China’s LNG imports set new record in 2017
Over the first seven months of 2017, China’s imports of liquefied natural gas (LNG) averaged 4.3 billion cubic feet per day (Bcf/d), or 45 percent higher than during the same period in 2016. Except for a slight decline in 2015, LNG import into China have grown steadily over the last decade, increasing by 33 percent between 2015 and 2016. LNG imports growth has been supported by both government policies to replace some coal and oil use with natural gas as well as lower natural gas import prices. Next year, EIA projects that China will overtake South Korea as the world’s second largest LNG importer, as additional re-gasification terminals come online and LNG supply contracts ramp up.
Study suggests UK oil and gas reserves may last only a decade
Research into the Scottish and U.K. oil industries suggests almost 10 percent of their recoverable oil and gas remains and fracking will hardly be economically feasible in the because of a lack of sites with suitable geology. The study predicts the U.K. may soon have to import all the oil and gas it needs. A move towards greater use of renewable energy sources, particularly offshore wind and advanced solar energy technologies is recommended. Scientists from the University of Edinburgh examined and found that the UK has only minimal potential for fracking. Analysis of hydrocarbon reserves shows that discoveries have consistently lagged output since the point of peak oil recovery in the late 1990s. The research predicts that both oil and gas reserves will run out within a decade. The study, in The Edinburgh Geologist, is published by the Edinburgh Geological Society.
US oil companies increased liquids production and cash flow in the second quarter of 2017
Cash from operations for 55 companies totaled $11.9 billion in the second quarter of 2017, which was $3.8 billion higher than the same period in 2016 and the highest level for any quarter since the third quarter of 2015. Higher crude oil prices and production contributed to the increase in cash from operations. Second-quarter 2017 financial statements for 55 U.S. oil companies indicate that aggregate liquids production grew year over year for the first time since the fourth quarter of 2015. Cash flow from operating activities also increased year over year, the third consecutive quarter of year-over-year growth, reaching the highest level in nearly two years. Total liquids production for the 55 companies averaged 5.3 million barrels per day (b/d), a 1 percent increase compared with the second quarter of 2016 and the first annual increase in production since the fourth quarter of 2015.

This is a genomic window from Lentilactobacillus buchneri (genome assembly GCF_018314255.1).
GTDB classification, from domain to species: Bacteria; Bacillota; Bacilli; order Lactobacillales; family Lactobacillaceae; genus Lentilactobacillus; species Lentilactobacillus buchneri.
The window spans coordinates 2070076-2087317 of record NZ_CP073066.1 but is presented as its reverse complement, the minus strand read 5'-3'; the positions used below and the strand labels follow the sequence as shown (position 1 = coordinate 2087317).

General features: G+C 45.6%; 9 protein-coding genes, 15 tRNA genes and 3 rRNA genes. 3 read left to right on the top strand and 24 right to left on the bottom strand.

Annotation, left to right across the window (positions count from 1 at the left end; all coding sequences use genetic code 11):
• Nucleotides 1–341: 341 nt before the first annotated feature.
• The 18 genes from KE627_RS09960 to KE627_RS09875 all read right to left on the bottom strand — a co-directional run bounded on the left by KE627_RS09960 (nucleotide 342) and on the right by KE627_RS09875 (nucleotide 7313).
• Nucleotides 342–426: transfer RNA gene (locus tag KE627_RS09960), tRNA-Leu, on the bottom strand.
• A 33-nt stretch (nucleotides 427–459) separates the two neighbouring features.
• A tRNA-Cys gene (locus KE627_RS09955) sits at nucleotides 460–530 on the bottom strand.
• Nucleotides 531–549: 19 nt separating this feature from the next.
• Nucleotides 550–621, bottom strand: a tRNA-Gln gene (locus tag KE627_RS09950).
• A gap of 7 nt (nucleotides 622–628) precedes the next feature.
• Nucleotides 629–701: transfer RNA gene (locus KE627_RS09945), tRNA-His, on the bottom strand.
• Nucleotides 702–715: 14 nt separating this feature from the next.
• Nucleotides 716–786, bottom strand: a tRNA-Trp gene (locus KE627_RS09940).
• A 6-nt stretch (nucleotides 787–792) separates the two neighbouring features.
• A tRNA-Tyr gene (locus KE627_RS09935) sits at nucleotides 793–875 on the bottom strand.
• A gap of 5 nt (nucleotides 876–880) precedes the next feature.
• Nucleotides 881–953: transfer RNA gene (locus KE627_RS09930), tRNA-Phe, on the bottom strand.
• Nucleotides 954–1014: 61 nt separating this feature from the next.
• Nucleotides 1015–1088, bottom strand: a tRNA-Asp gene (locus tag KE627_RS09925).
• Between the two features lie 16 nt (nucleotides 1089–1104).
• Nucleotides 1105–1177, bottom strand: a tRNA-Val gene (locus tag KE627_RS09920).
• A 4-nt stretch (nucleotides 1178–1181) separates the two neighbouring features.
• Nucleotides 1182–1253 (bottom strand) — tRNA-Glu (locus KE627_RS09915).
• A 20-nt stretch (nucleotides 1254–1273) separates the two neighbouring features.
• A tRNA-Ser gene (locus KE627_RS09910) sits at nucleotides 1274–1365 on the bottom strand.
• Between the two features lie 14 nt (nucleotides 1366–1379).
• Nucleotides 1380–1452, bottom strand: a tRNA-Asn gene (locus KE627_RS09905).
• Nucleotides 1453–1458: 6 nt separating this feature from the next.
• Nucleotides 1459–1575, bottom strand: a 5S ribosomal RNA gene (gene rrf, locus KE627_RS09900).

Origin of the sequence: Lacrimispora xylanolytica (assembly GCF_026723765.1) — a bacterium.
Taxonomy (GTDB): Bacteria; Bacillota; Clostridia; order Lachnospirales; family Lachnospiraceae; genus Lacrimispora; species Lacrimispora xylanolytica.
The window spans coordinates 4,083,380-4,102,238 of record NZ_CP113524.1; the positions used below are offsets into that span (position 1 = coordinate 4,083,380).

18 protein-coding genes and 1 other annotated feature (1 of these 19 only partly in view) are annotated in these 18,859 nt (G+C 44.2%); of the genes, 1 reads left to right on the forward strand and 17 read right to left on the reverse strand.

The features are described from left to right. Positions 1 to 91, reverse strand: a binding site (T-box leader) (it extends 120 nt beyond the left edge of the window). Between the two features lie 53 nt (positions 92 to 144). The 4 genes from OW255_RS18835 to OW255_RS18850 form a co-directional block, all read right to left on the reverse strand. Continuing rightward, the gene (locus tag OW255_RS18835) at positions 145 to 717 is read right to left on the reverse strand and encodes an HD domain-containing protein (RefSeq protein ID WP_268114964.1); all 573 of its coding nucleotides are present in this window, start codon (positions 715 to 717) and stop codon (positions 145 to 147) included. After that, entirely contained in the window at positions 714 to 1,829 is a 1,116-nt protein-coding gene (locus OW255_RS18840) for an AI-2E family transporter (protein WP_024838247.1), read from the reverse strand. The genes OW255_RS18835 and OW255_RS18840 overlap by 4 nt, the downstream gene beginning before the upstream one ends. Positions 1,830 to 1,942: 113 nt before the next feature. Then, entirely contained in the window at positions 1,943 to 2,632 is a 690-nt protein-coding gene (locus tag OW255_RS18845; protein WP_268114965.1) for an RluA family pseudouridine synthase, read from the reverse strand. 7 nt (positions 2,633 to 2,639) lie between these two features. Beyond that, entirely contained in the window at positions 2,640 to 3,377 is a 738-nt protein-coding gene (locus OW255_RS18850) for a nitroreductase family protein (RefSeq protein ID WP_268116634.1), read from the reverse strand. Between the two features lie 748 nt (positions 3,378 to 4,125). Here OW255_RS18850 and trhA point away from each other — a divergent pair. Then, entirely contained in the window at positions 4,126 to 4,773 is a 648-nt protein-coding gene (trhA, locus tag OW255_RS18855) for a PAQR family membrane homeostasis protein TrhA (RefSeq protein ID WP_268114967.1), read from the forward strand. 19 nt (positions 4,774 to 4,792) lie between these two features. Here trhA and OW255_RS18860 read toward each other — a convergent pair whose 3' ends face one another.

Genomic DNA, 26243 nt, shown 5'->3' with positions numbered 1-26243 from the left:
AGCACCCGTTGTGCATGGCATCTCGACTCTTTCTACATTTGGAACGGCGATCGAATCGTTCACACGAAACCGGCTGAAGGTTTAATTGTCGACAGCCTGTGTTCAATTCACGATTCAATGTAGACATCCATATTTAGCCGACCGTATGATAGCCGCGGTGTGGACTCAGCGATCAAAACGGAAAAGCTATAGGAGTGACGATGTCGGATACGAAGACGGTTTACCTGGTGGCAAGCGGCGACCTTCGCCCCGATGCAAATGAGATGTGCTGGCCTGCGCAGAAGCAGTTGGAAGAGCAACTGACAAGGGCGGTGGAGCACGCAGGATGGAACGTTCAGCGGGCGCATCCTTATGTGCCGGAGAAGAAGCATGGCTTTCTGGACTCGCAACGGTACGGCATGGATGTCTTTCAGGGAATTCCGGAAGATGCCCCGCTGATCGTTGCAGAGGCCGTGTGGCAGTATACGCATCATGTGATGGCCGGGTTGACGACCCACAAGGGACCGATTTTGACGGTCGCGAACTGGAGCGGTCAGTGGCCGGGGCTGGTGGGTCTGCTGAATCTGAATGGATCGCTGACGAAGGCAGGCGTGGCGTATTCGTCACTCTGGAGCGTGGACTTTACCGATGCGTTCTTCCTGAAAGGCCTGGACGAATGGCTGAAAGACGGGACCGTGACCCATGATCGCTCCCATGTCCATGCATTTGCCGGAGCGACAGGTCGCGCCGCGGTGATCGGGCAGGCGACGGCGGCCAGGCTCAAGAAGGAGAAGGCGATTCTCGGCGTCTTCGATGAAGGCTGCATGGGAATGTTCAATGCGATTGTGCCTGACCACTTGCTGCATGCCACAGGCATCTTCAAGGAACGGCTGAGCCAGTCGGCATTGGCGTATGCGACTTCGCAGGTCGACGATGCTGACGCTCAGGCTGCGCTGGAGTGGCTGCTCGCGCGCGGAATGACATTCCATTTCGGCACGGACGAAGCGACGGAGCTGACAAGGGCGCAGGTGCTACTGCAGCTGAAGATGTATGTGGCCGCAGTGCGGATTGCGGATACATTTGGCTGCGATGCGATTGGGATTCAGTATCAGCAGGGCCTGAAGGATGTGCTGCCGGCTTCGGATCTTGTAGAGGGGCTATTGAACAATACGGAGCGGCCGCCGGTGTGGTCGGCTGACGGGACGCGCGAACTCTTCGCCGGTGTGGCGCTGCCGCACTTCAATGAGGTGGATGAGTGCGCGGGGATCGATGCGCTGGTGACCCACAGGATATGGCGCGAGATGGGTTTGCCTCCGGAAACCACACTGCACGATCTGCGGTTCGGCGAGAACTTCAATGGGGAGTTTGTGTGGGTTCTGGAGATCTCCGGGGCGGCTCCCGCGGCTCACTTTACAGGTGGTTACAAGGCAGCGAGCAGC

Crude oil price differentials & refining decisions affected by changing quality mix
Since March 2017, increases in the production of historically higher-priced light crude oils drove growth in global liquid fuels supply. This growth has more than offset recent declines in the production of medium and heavy crude oils. As these production trends continue, price differences between certain crude oils are narrowing, and refinery operation decisions are changing. Two of the most important attributes when comparing the qualities of different crude oils are sulfur content and density. Environment Information Administration (EIA) defines crude oil with less than 1 percent sulfur as sweet and crude oil with greater than 1 percent sulfur as sour. As the relative availability of light and heavy crude oils has changed, price spreads between light and heavy crude oils have narrowed. Relatively light crude oils are typically priced higher than heavier crude oils, because light crude oils require less refinery processing to produce high-value products such as gasoline and diesel. Differences in sulfur content also affect the price of crude oil and where it can be processed. Sour crude oil requires more complex refinery processing to meet low-sulfur fuel specifications and to avoid damage to refinery units. Because the price of crude oil and refinery complexity are major factors that affect profitability, a wider price differential between heavy and medium crude oils and light crude oils benefits more complex refineries.